Commemorating International Transgender Day Of Visibility

Photo: Getty Images

March 31 is International Transgender Day of Visibility. The day was established in 2009 by Michigan-based transgender activist Rachel Crandall as a way to honor, empower, recognize and bring attention to the successes of transgender and gender-nonconforming people globally. It is also a day to acknowledge the work that remains to be done to get trans justice. 

Within the Black community, the day is an opportunity to amplify Black trans people, their work, barrier-breaking achievements, and continued calls for justice . 

In an interview with People last year, Actress Angelica Ross said, “If I could put one message on a billboard for this International Transgender Day of Visibility, it would be this: embrace all women.” 

“We can’t keep invalidating other people’s experiences and not hearing their truths,” she added. Ross made history recently as the first transgender woman actress to land two regular roles in series, Pose and American Horror Story: 1984

Photo: Getty Images

Black trans people have made undeniable impacts in the arts and in every field, though they are not always recognized for their work. Additionally, data shows Black trans women and trans women of color are disproportionately victims of violence. Organizations like Black Visions Collective, Transgender Law Center, and The Okra Project are working to support transgender people and achieve justice. Part of the work includes dismantling ignorance and raising awareness of people’s existence.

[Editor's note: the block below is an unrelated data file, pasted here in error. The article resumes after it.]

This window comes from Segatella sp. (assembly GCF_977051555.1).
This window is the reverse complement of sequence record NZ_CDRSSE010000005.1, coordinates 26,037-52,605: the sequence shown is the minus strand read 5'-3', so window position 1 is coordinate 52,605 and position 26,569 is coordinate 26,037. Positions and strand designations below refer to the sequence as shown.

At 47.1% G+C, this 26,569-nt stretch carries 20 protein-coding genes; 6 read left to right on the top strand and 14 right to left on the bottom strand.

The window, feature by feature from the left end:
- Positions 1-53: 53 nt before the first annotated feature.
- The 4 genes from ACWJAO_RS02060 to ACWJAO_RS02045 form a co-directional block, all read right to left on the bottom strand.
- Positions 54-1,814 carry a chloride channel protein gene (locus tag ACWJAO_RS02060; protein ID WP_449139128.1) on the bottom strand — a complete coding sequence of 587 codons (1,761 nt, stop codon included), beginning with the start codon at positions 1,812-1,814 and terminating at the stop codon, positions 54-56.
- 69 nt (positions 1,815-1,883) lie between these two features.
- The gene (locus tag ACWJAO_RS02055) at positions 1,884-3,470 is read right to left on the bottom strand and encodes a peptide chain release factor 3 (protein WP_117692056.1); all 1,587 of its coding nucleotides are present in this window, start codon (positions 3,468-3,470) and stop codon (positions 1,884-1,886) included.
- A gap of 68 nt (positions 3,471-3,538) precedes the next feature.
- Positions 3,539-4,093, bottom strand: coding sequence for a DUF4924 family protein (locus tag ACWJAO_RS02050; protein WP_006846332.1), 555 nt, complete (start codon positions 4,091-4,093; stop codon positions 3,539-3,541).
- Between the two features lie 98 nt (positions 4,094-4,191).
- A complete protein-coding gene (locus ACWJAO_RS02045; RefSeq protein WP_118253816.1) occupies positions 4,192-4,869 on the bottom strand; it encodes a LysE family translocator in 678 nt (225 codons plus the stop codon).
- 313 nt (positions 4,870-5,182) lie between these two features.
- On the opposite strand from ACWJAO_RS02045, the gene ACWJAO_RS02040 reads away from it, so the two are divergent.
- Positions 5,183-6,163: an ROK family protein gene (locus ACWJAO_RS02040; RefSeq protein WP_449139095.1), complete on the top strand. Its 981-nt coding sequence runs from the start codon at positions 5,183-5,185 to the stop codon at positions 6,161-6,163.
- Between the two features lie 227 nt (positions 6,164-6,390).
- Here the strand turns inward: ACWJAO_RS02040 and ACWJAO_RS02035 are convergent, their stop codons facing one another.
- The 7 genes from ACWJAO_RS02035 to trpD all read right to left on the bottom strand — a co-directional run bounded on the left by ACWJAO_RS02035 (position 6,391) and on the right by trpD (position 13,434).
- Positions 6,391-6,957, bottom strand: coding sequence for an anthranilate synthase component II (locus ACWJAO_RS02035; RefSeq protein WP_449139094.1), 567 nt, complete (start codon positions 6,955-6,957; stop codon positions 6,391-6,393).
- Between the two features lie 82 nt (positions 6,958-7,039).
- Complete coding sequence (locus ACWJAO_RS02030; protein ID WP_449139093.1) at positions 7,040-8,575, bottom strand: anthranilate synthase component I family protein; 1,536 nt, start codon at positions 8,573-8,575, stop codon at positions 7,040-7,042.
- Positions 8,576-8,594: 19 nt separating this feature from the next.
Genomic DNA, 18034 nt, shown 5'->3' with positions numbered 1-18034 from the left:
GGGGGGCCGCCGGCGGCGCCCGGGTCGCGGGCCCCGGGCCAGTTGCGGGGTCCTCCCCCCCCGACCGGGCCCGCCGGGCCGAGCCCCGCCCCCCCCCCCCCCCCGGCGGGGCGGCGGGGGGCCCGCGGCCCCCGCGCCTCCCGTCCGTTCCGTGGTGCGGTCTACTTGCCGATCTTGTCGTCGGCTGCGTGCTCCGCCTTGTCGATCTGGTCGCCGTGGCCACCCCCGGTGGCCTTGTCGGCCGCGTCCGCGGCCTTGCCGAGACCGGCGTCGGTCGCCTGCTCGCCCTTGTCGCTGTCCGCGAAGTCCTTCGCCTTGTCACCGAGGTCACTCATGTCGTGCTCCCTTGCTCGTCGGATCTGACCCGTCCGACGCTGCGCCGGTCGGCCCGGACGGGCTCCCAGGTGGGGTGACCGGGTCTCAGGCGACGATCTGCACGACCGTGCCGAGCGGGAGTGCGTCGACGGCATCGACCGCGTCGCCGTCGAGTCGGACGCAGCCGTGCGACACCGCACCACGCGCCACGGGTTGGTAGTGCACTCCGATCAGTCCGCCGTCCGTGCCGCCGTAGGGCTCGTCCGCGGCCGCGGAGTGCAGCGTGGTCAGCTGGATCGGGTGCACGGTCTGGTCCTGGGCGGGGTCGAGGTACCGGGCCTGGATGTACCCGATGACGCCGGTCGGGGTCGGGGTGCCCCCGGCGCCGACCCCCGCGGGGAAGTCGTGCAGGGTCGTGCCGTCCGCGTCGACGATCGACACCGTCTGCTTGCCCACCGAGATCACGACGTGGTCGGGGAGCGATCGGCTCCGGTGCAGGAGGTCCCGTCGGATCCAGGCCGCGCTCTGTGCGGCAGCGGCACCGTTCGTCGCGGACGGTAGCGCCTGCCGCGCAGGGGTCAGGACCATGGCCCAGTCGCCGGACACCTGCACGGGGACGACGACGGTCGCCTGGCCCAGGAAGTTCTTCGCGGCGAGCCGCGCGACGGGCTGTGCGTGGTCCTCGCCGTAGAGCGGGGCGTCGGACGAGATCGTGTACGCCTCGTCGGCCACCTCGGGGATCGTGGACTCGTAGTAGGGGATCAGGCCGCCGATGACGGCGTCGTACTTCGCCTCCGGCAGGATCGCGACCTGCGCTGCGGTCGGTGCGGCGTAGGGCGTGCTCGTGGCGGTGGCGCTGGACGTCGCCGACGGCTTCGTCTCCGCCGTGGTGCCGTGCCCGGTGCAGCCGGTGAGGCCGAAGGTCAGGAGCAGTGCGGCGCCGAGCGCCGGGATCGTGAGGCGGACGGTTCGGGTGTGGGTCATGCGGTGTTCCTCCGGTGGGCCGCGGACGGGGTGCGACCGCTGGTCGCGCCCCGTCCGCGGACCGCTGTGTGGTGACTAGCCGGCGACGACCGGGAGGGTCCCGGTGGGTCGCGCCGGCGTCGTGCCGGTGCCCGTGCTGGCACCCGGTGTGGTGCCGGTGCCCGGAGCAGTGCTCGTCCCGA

“There is not a thorough understanding of what being transgender actually means,” Ross wrote to People. “Most people think it’s a physical transition, and that’s where we have a problem, because it’s not just about the physical transition –– it’s about becoming who you are,” she said. 

Trans misogyny, Ross added, is a “nasty intersection that hurts all women.” 

Photo: Getty Images

On this day of Visibility, allies and all individuals can educate themselves, amplify the work being done, and more.

“You can learn to be a safe space for trans people and hold others accountable in your own circles to make sure they are a safe space, too,” Ross said. “We need to see trans people as human beings who are going through their own journey to become who they’re supposed to be.” 

Here a few organizations to support and learn from: 

TransTech Social Enterprises

Trans Women of Color Collective 

For the Gworls 

Lavender Rights Project

Black Trans Travel Fund


SNaP Co. (Solutions Not Punishment Collaborative)

Transgender Film Center

The Marsha P. Johnson Institute

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